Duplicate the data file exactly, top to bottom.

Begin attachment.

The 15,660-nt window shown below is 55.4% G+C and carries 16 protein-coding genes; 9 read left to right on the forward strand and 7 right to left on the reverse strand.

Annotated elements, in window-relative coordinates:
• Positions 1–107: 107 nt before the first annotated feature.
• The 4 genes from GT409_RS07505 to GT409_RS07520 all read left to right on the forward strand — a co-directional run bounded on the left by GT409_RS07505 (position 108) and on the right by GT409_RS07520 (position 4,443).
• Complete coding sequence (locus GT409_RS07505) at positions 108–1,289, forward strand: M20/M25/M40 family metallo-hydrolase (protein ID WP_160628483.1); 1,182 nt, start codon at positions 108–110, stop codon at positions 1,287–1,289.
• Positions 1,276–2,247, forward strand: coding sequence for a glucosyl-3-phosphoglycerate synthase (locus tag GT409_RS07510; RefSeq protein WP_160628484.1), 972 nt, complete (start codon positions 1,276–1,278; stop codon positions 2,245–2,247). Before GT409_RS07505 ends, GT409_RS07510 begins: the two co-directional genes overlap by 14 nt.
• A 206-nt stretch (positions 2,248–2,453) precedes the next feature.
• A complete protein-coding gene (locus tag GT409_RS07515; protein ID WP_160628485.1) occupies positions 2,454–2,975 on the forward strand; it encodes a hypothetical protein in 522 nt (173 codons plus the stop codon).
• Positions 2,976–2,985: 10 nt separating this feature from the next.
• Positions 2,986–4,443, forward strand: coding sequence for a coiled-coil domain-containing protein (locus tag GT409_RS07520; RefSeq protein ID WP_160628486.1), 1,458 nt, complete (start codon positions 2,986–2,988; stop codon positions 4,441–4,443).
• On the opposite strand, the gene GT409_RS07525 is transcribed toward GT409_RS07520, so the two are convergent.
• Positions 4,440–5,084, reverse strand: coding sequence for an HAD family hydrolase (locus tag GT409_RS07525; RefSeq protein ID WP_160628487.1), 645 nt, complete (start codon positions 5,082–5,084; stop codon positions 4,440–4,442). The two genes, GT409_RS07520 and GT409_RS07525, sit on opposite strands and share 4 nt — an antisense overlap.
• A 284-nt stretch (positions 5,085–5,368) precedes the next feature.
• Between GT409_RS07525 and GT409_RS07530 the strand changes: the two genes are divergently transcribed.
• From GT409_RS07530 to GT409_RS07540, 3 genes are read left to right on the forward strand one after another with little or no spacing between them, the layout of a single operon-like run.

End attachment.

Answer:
The 15,660-nt window shown below is 55.4% G+C and carries 16 protein-coding genes; 9 read left to right on the forward strand and 7 right to left on the reverse strand.

Annotated elements, in window-relative coordinates:
• Positions 1–107: 107 nt before the first annotated feature.
• The 4 genes from GT409_RS07505 to GT409_RS07520 all read left to right on the forward strand — a co-directional run bounded on the left by GT409_RS07505 (position 108) and on the right by GT409_RS07520 (position 4,443).
• Complete coding sequence (locus GT409_RS07505) at positions 108–1,289, forward strand: M20/M25/M40 family metallo-hydrolase (protein ID WP_160628483.1); 1,182 nt, start codon at positions 108–110, stop codon at positions 1,287–1,289.
• Positions 1,276–2,247, forward strand: coding sequence for a glucosyl-3-phosphoglycerate synthase (locus tag GT409_RS07510; RefSeq protein WP_160628484.1), 972 nt, complete (start codon positions 1,276–1,278; stop codon positions 2,245–2,247). Before GT409_RS07505 ends, GT409_RS07510 begins: the two co-directional genes overlap by 14 nt.
• A 206-nt stretch (positions 2,248–2,453) precedes the next feature.
• A complete protein-coding gene (locus tag GT409_RS07515; protein ID WP_160628485.1) occupies positions 2,454–2,975 on the forward strand; it encodes a hypothetical protein in 522 nt (173 codons plus the stop codon).
• Positions 2,976–2,985: 10 nt separating this feature from the next.
• Positions 2,986–4,443, forward strand: coding sequence for a coiled-coil domain-containing protein (locus tag GT409_RS07520; RefSeq protein ID WP_160628486.1), 1,458 nt, complete (start codon positions 2,986–2,988; stop codon positions 4,441–4,443).
• On the opposite strand, the gene GT409_RS07525 is transcribed toward GT409_RS07520, so the two are convergent.
• Positions 4,440–5,084, reverse strand: coding sequence for an HAD family hydrolase (locus tag GT409_RS07525; RefSeq protein ID WP_160628487.1), 645 nt, complete (start codon positions 5,082–5,084; stop codon positions 4,440–4,442). The two genes, GT409_RS07520 and GT409_RS07525, sit on opposite strands and share 4 nt — an antisense overlap.
• A 284-nt stretch (positions 5,085–5,368) precedes the next feature.
• Between GT409_RS07525 and GT409_RS07530 the strand changes: the two genes are divergently transcribed.
• From GT409_RS07530 to GT409_RS07540, 3 genes are read left to right on the forward strand one after another with little or no spacing between them, the layout of a single operon-like run.